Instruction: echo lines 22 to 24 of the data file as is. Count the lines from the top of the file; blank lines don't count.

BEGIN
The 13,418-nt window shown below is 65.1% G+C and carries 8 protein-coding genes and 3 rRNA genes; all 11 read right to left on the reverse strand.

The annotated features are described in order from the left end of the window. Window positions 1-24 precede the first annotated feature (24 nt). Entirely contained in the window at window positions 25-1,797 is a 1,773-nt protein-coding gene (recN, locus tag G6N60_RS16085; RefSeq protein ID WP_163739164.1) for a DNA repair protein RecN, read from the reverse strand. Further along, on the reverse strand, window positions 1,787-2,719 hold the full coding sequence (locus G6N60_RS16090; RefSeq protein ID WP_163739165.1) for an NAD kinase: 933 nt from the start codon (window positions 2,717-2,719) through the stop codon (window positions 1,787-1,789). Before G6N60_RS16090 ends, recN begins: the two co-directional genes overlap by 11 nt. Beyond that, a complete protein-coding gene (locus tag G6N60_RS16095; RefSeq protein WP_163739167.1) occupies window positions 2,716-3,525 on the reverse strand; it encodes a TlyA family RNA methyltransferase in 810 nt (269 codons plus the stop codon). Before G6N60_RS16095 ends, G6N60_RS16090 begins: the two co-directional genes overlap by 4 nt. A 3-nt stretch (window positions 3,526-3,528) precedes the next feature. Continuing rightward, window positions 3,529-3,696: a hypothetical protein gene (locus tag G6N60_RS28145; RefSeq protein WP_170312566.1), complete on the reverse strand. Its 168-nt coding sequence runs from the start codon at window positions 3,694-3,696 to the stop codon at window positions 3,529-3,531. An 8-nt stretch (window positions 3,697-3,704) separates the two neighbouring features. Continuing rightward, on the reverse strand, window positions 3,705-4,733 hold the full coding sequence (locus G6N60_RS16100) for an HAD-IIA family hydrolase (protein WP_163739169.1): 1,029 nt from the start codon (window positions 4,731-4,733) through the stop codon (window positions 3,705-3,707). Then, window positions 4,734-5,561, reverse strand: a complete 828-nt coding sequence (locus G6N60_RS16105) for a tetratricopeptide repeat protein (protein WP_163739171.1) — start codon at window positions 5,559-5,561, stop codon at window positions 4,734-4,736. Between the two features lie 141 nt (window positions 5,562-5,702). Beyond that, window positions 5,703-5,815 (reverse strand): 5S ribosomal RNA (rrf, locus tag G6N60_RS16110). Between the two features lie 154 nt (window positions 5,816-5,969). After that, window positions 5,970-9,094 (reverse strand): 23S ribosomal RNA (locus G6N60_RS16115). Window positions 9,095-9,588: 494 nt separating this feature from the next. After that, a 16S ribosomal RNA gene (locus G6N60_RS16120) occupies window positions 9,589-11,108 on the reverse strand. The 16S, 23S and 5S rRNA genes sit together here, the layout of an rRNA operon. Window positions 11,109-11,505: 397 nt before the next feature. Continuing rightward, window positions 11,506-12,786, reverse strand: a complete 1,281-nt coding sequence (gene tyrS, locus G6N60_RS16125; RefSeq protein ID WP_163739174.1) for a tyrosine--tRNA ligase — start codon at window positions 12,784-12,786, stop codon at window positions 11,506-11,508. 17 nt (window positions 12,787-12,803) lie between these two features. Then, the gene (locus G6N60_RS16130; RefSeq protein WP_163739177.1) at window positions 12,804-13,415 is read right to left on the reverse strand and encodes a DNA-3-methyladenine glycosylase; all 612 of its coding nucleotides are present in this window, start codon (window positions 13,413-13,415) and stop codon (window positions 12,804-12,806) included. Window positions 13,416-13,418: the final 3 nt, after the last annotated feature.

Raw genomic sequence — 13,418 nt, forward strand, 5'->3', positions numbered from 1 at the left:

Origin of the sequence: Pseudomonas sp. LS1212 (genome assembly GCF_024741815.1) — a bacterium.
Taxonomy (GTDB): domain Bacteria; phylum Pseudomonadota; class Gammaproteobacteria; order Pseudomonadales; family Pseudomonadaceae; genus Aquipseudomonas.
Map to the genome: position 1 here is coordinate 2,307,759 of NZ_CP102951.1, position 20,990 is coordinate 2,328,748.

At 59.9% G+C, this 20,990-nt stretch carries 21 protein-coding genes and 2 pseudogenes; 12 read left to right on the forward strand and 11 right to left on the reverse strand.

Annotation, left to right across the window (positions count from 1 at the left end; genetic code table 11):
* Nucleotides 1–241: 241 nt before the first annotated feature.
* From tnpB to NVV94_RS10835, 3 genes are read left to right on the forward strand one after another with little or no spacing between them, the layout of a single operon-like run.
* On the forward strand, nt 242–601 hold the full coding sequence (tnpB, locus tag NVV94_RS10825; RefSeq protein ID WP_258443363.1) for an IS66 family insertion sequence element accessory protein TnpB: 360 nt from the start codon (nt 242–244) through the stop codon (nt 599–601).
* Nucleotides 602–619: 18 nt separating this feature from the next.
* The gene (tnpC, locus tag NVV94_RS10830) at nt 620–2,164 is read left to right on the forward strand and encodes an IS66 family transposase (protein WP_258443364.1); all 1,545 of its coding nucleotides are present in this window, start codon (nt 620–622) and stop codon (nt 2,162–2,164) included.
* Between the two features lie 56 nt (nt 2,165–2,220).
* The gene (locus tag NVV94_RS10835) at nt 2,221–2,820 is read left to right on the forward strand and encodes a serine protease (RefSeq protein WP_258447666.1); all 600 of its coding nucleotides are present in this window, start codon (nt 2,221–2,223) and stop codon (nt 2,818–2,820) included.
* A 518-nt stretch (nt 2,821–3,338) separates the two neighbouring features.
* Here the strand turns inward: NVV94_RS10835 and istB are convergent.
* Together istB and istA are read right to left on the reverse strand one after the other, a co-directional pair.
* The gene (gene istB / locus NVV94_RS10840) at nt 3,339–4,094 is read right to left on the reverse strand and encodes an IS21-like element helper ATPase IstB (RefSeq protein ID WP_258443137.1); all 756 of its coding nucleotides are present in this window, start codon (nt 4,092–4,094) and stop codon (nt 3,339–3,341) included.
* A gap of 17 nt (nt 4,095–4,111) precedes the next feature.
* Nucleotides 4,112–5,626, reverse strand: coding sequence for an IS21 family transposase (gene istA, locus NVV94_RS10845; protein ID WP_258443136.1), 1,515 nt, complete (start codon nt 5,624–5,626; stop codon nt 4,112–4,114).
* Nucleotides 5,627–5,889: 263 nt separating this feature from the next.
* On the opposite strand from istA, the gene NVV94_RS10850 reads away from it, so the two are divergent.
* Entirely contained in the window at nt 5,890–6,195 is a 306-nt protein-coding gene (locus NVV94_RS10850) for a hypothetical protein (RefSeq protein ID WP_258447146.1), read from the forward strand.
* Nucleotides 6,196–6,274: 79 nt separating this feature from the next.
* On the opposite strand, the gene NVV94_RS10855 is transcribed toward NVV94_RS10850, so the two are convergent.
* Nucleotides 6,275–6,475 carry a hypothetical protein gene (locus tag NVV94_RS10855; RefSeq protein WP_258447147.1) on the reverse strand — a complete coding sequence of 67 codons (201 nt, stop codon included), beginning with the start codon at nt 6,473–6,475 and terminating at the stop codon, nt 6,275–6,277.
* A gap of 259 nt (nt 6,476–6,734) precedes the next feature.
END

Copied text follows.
* Nucleotides 5,627–5,889: 263 nt separating this feature from the next.
* On the opposite strand from istA, the gene NVV94_RS10850 reads away from it, so the two are divergent.
* Entirely contained in the window at nt 5,890–6,195 is a 306-nt protein-coding gene (locus NVV94_RS10850) for a hypothetical protein (RefSeq protein ID WP_258447146.1), read from the forward strand.